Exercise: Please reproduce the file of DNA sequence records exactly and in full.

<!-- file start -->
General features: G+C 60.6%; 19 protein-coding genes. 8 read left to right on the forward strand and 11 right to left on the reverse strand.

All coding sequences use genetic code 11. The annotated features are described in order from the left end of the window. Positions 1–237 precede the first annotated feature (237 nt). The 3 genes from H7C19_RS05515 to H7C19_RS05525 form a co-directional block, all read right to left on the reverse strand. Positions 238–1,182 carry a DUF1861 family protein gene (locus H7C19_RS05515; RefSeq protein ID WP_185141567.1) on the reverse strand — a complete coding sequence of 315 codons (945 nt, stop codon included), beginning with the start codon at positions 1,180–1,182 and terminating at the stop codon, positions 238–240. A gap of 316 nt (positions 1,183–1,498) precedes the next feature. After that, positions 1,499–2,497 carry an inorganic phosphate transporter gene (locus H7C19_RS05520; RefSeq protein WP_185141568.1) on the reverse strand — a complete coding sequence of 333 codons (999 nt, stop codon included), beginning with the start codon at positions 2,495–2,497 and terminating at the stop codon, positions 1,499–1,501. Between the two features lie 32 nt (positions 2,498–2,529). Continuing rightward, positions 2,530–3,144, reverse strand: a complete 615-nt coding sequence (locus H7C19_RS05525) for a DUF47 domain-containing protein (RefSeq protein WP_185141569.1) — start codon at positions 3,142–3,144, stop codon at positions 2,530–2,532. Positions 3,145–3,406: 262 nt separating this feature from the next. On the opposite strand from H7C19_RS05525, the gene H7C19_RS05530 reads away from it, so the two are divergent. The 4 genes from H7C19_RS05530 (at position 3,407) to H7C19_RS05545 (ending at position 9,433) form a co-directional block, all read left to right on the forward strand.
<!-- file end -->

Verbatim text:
General features: G+C 60.6%; 19 protein-coding genes. 8 read left to right on the forward strand and 11 right to left on the reverse strand.

All coding sequences use genetic code 11. The annotated features are described in order from the left end of the window. Positions 1–237 precede the first annotated feature (237 nt). The 3 genes from H7C19_RS05515 to H7C19_RS05525 form a co-directional block, all read right to left on the reverse strand. Positions 238–1,182 carry a DUF1861 family protein gene (locus H7C19_RS05515; RefSeq protein ID WP_185141567.1) on the reverse strand — a complete coding sequence of 315 codons (945 nt, stop codon included), beginning with the start codon at positions 1,180–1,182 and terminating at the stop codon, positions 238–240. A gap of 316 nt (positions 1,183–1,498) precedes the next feature. After that, positions 1,499–2,497 carry an inorganic phosphate transporter gene (locus H7C19_RS05520; RefSeq protein WP_185141568.1) on the reverse strand — a complete coding sequence of 333 codons (999 nt, stop codon included), beginning with the start codon at positions 2,495–2,497 and terminating at the stop codon, positions 1,499–1,501. Between the two features lie 32 nt (positions 2,498–2,529). Continuing rightward, positions 2,530–3,144, reverse strand: a complete 615-nt coding sequence (locus H7C19_RS05525) for a DUF47 domain-containing protein (RefSeq protein WP_185141569.1) — start codon at positions 3,142–3,144, stop codon at positions 2,530–2,532. Positions 3,145–3,406: 262 nt separating this feature from the next. On the opposite strand from H7C19_RS05525, the gene H7C19_RS05530 reads away from it, so the two are divergent. The 4 genes from H7C19_RS05530 (at position 3,407) to H7C19_RS05545 (ending at position 9,433) form a co-directional block, all read left to right on the forward strand.